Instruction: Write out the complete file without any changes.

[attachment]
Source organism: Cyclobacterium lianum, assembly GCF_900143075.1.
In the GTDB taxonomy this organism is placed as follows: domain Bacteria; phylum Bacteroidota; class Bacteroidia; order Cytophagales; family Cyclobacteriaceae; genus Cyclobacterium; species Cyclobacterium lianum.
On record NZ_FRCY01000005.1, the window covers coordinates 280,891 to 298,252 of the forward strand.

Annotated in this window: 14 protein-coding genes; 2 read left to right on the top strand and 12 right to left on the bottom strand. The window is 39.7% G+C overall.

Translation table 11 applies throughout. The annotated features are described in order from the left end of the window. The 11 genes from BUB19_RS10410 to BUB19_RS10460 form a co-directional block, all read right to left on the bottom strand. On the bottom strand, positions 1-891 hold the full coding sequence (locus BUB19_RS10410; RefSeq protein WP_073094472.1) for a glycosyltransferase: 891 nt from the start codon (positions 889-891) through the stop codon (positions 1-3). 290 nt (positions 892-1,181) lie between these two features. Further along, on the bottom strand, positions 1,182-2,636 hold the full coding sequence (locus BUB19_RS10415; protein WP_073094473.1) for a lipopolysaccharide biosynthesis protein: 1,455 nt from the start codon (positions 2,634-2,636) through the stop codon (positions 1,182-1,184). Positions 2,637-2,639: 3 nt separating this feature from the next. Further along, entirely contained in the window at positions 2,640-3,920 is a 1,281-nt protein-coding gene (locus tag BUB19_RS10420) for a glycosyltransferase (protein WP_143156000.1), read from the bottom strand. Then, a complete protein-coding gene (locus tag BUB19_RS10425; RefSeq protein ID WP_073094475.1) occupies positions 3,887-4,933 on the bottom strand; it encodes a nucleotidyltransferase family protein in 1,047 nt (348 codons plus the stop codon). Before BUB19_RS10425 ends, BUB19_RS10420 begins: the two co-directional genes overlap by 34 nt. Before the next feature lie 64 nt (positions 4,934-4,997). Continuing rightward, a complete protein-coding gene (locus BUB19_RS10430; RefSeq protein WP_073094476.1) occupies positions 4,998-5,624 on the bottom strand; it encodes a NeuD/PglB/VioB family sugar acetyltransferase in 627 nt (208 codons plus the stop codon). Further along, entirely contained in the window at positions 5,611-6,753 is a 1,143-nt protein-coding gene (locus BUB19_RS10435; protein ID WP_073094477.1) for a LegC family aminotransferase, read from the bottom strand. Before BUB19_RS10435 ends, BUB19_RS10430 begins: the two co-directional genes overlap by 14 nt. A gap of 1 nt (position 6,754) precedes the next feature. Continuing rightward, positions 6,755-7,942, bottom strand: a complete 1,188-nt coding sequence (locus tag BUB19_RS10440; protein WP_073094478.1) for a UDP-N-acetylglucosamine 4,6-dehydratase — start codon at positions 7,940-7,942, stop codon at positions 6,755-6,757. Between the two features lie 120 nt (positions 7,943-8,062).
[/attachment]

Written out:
Source organism: Cyclobacterium lianum, assembly GCF_900143075.1.
In the GTDB taxonomy this organism is placed as follows: domain Bacteria; phylum Bacteroidota; class Bacteroidia; order Cytophagales; family Cyclobacteriaceae; genus Cyclobacterium; species Cyclobacterium lianum.
On record NZ_FRCY01000005.1, the window covers coordinates 280,891 to 298,252 of the forward strand.

Annotated in this window: 14 protein-coding genes; 2 read left to right on the top strand and 12 right to left on the bottom strand. The window is 39.7% G+C overall.

Translation table 11 applies throughout. The annotated features are described in order from the left end of the window. The 11 genes from BUB19_RS10410 to BUB19_RS10460 form a co-directional block, all read right to left on the bottom strand. On the bottom strand, positions 1-891 hold the full coding sequence (locus BUB19_RS10410; RefSeq protein WP_073094472.1) for a glycosyltransferase: 891 nt from the start codon (positions 889-891) through the stop codon (positions 1-3). 290 nt (positions 892-1,181) lie between these two features. Further along, on the bottom strand, positions 1,182-2,636 hold the full coding sequence (locus BUB19_RS10415; protein WP_073094473.1) for a lipopolysaccharide biosynthesis protein: 1,455 nt from the start codon (positions 2,634-2,636) through the stop codon (positions 1,182-1,184). Positions 2,637-2,639: 3 nt separating this feature from the next. Further along, entirely contained in the window at positions 2,640-3,920 is a 1,281-nt protein-coding gene (locus tag BUB19_RS10420) for a glycosyltransferase (protein WP_143156000.1), read from the bottom strand. Then, a complete protein-coding gene (locus tag BUB19_RS10425; RefSeq protein ID WP_073094475.1) occupies positions 3,887-4,933 on the bottom strand; it encodes a nucleotidyltransferase family protein in 1,047 nt (348 codons plus the stop codon). Before BUB19_RS10425 ends, BUB19_RS10420 begins: the two co-directional genes overlap by 34 nt. Before the next feature lie 64 nt (positions 4,934-4,997). Continuing rightward, a complete protein-coding gene (locus BUB19_RS10430; RefSeq protein WP_073094476.1) occupies positions 4,998-5,624 on the bottom strand; it encodes a NeuD/PglB/VioB family sugar acetyltransferase in 627 nt (208 codons plus the stop codon). Further along, entirely contained in the window at positions 5,611-6,753 is a 1,143-nt protein-coding gene (locus BUB19_RS10435; protein ID WP_073094477.1) for a LegC family aminotransferase, read from the bottom strand. Before BUB19_RS10435 ends, BUB19_RS10430 begins: the two co-directional genes overlap by 14 nt. A gap of 1 nt (position 6,754) precedes the next feature. Continuing rightward, positions 6,755-7,942, bottom strand: a complete 1,188-nt coding sequence (locus tag BUB19_RS10440; protein WP_073094478.1) for a UDP-N-acetylglucosamine 4,6-dehydratase — start codon at positions 7,940-7,942, stop codon at positions 6,755-6,757. Between the two features lie 120 nt (positions 7,943-8,062).